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Monday, June 1, 2020

Webinar: Using SMRT Sequencing to Understand SARS-CoV-2 and the Host Immune Response

As the flurry of research around the SARS-CoV-2 virus continues at an unprecedented pace, scientists are beginning to tackle some of the more complex immunological responses with the help of Single Molecule, Real-Time (SMRT) sequencing. Hundreds of people tuned in live to a special May 7 webinar, “Understanding SARS-CoV-2 and host immune response to COVID-19 with PacBio sequencing.” Meredith Ashby, Director of Microbial Genomics at PacBio, described some of the resources being generated by both PacBio and our users in order to help labs who are using SMRT Sequencing technology to investigate SARS-CoV-2 and COVID-19. These include two microbial sequencing…

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Monday, October 7, 2019

Keeping a Close Eye on MRSA: Lessons Learned from PacBio Sequencing Surveillance 

Harm van Bakel When MRSA hits your hospital, what do you do?  If you’re located in Europe or other places where infection rates are still relatively low, you can take a seek-and-destroy approach, isolating an affected patient and working out in concentric circles to identify contacts and potential transmissions.  If you’re in New York City, however, the strategy is not so simple. Hospital-associated infections with methicillin-resistant Staphylococcus aureus are endemic in the Big Apple, and this has required a fresh approach to treat and prevent the costly bacterial menace.  At Mount Sinai Hospital, the strategy now involves SMRT Sequencing. Established…

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Thursday, May 30, 2019

Unraveling Malaria Mysteries with Long-Read Sequencing

Plasmodium falciparum Malaria is a complicated killer, and efforts to develop effective vaccines have been hindered by gaps in our understanding of both the parasite that causes the infection, Plasmodium falciparum, and its transmitter, the mosquito. Like many virulent parasites, P. falciparum has evaded close genetic scrutiny due to its complex and changing composition. Its 23 Mb haploid genome is extremely AT rich (~80%) and contains stretches of highly repetitive sequences, especially in telomeric and subtelomeric regions. To make matters more complicated, it expands its genetic diversity during mitosis via homologous recombination, leading to the acquisition of new variants of…

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Tuesday, May 7, 2019

Sequencing of Historical Cholera Sample Surprises Sanger Scientists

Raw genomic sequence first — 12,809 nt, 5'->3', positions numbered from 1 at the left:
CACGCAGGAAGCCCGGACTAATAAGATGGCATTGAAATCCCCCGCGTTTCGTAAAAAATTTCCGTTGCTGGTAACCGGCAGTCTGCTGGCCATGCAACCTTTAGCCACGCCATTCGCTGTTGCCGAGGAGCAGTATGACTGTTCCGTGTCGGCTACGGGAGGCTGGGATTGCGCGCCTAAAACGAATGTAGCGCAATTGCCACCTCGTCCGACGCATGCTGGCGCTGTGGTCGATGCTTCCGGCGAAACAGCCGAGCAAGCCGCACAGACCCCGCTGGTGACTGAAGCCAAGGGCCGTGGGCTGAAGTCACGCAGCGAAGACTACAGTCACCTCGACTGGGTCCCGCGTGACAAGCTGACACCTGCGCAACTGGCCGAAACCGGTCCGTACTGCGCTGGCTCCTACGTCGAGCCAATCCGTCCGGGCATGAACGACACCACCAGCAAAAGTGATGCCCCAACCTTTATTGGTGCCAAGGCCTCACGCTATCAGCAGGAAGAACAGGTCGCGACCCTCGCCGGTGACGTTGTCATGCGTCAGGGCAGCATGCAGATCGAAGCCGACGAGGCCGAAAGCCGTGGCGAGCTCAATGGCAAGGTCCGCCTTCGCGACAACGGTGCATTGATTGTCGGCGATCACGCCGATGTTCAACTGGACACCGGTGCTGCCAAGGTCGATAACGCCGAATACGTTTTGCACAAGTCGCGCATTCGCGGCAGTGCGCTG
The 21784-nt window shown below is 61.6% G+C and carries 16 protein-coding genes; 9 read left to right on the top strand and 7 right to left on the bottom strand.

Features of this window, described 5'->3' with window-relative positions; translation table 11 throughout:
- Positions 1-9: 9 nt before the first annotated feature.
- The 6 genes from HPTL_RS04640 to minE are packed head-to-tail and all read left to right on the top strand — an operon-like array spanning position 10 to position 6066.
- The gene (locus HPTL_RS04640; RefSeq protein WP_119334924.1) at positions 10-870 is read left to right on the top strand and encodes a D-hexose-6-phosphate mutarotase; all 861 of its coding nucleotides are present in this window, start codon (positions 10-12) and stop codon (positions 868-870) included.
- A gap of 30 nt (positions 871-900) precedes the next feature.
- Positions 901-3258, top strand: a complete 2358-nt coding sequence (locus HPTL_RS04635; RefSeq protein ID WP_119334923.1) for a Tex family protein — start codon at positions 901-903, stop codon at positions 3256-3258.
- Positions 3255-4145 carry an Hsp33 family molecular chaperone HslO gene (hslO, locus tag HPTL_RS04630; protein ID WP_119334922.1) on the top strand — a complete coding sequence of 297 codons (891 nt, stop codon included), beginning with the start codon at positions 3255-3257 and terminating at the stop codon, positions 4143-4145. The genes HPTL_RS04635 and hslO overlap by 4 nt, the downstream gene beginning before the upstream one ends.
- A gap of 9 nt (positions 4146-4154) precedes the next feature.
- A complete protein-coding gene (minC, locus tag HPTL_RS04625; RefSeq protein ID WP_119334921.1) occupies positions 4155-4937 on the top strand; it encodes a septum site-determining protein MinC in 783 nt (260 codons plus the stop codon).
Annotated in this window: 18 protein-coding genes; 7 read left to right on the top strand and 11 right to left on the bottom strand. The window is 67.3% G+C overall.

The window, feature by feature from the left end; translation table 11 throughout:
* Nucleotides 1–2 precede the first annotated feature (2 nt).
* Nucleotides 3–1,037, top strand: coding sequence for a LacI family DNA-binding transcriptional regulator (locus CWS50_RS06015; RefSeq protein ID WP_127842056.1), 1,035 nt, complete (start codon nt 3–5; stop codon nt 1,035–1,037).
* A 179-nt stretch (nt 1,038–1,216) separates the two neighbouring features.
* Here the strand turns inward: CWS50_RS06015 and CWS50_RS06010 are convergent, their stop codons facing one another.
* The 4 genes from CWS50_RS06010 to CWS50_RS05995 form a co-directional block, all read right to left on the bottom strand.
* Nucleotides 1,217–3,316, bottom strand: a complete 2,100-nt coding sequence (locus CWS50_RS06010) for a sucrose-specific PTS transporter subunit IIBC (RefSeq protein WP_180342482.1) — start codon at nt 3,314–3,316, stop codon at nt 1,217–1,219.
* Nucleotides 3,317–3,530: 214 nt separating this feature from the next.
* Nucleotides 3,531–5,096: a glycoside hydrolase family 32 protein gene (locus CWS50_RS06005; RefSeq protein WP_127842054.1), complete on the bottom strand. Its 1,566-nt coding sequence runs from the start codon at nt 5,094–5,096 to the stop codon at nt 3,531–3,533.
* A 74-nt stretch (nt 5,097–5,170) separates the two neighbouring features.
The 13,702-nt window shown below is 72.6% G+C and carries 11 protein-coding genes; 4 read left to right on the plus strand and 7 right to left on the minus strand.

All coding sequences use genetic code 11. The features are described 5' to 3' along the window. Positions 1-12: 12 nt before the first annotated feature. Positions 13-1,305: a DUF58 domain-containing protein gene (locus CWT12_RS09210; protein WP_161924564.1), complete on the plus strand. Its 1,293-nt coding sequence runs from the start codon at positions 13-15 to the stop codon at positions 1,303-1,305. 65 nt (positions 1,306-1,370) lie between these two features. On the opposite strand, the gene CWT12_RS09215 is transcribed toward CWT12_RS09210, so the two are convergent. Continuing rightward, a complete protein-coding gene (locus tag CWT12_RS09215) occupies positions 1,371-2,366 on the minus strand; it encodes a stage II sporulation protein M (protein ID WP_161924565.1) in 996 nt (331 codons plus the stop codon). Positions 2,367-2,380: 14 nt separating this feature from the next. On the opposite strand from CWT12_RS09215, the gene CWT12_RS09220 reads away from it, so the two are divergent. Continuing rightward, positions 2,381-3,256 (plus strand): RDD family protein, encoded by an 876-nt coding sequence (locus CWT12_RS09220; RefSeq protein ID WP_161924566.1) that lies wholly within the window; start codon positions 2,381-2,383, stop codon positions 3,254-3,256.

They are the unwelcome comeback kids: Measles, mumps and other old-time diseases that were once nearly extinct are on the rise in suburban communities as well as developing nations. In order to better understand the evolution of these microbial menaces, researchers at the Wellcome Sanger Institute and Public Health England have been sequencing historical samples deposited in the UK’s National Collection of Type Cultures (NCTC). The latest is a strain of cholera-causing bacteria (Vibrio cholerae) extracted in 1916 from the stool of a British soldier who was convalescing in Egypt. Researchers at the Sanger Institute revived the WWI soldier’s bacteria…

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Wednesday, April 24, 2019

Now Available: Sequel II System Delivers ~8 Times as Much Data as Previous System

We’re thrilled to announce the launch of the Sequel II System, reducing project costs and timelines with approximately eight times the data output compared to the previous Sequel System. It enables customers to comprehensively detect human variants ranging in size from single nucleotide changes to large, complex structural variants. The system is also ideal for standard applications such as de novo assembly of large genomes and whole transcriptome analysis using the Iso-Seq method. The Sequel II System is based on the proven technology and workflow underlying the previous version of the system, but contains updated hardware to process the new…

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Monday, April 22, 2019

Rapid Response: A Role for SMRT Sequencing in Infectious Disease Control

Researchers rely on PacBio long-reads for richness and resolution when probing genomes, and these same attributes are becoming increasingly relevant in clinical settings. One field where the technology shows particular promise is infectious disease control. When a disease outbreak hits a hospital, it is crucial that the pathogen and its transmission path are rapidly and accurately identified. As PacBio researchers demonstrated in CLP magazine, current microbial detection techniques that rely solely on short-read DNA sequences can misidentify pathogens, resulting in incorrect prognosis and misinformed treatment decisions. SMRT Sequencing, on the other hand, can paint a complete picture of entire genomes,…

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Monday, October 22, 2018

SMRT Sequencing and a Bit of Luck Help Swiss Microbiologists Solve Decades-Old Mystery